It’s important to have stay interviews a few times throughout the year and not just when we’re struggling to maintain our staff. Set the dates out ahead of time so employees understand the importance. With the first interviews, it’s normal to feel as if everyone is simply testing the waters. But, as the interviews progress, you can gain valuable insight into your employees and possible ways to improve the environment in which they work.

Once you’re headed on the right path, you might also schedule larger interviews with the departments, but never let go of the individual stay interviews, as they are your guide to reaching your goals.

Benefits of Stay Interviews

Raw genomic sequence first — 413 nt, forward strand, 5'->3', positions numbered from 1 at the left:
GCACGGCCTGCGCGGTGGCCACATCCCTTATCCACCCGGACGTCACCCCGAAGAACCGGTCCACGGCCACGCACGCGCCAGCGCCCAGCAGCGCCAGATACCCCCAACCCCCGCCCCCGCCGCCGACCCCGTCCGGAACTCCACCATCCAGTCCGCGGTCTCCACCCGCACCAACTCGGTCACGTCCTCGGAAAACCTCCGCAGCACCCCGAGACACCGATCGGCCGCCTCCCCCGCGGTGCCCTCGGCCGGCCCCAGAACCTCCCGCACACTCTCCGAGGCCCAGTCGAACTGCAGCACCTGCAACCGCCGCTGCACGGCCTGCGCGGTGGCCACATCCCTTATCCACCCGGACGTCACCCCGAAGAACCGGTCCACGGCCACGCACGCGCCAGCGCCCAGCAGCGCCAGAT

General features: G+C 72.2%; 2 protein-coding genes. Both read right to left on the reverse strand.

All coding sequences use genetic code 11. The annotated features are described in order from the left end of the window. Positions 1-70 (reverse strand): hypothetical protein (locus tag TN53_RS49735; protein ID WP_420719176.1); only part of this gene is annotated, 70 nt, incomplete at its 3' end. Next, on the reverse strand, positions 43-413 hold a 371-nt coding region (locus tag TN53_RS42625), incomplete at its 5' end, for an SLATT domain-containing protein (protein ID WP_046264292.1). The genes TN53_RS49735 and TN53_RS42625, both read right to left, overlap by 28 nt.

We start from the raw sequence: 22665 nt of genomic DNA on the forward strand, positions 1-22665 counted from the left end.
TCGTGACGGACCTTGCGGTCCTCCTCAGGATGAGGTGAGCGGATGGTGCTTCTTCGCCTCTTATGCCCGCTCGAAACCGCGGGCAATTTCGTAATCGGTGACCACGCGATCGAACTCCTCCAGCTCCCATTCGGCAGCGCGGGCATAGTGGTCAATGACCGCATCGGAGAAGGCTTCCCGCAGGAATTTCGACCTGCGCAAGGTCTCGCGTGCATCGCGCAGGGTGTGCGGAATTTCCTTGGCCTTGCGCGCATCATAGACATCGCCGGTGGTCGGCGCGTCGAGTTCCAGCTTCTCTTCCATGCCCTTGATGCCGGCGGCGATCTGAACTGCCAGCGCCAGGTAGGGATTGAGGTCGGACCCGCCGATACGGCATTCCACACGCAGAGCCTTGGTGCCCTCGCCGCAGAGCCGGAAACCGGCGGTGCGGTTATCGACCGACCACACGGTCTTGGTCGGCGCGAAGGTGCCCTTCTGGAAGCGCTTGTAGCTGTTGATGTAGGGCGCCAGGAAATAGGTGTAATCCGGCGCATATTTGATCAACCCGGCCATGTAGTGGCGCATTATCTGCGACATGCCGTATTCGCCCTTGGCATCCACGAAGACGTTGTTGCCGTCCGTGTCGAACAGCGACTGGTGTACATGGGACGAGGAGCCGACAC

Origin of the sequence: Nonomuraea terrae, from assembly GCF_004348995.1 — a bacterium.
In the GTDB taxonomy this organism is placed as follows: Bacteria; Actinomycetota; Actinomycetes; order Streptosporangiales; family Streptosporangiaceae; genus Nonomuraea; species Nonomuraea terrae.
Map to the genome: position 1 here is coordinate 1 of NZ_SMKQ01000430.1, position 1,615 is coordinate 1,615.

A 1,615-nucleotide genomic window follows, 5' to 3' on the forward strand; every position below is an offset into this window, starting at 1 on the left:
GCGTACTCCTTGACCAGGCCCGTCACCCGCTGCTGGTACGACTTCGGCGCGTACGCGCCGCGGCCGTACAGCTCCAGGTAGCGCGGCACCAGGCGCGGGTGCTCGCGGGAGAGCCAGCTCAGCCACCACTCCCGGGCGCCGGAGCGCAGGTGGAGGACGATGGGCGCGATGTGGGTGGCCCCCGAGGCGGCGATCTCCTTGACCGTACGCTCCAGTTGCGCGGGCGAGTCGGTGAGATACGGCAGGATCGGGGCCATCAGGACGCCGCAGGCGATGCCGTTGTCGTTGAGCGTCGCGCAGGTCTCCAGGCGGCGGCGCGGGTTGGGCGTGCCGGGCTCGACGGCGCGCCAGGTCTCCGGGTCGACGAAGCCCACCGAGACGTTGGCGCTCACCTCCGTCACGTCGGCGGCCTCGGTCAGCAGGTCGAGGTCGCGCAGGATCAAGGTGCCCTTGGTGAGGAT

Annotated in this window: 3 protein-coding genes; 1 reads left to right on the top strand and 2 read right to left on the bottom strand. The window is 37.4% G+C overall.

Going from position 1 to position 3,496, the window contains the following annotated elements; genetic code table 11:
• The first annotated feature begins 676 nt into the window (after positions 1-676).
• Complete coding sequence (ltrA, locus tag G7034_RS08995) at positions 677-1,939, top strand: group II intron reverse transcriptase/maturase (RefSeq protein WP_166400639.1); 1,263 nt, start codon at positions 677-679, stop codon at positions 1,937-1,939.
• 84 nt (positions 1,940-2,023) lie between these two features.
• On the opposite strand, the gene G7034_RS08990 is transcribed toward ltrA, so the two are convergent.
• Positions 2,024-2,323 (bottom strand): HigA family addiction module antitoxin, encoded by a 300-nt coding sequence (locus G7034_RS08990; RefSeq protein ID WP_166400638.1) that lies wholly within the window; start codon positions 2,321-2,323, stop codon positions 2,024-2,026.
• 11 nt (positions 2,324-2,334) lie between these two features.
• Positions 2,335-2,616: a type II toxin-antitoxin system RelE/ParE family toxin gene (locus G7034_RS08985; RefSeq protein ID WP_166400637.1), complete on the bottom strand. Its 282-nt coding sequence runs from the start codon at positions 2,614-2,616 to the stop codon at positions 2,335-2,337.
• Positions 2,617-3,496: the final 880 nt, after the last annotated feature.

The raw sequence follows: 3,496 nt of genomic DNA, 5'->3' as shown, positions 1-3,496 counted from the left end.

The benefits of stay interviews are apparent. They can help decrease employee turnover, increase morale, create new ideas for your business, help your employees feel connected and respected, and more. 

Implementing stay interviews is a step in the direction of letting your employees know you’re invested in them. In turn, they will be loyal to you. This is key to decreasing turnover. You can also learn ways to possibly support your employees beyond work as well.

Do you have employees that struggle with paying for childcare? Can you work with local daycares to get a discount for your staff? What other concerns might arise during the stay interviews that allow you to take action as an employer and decrease the stress on your staff?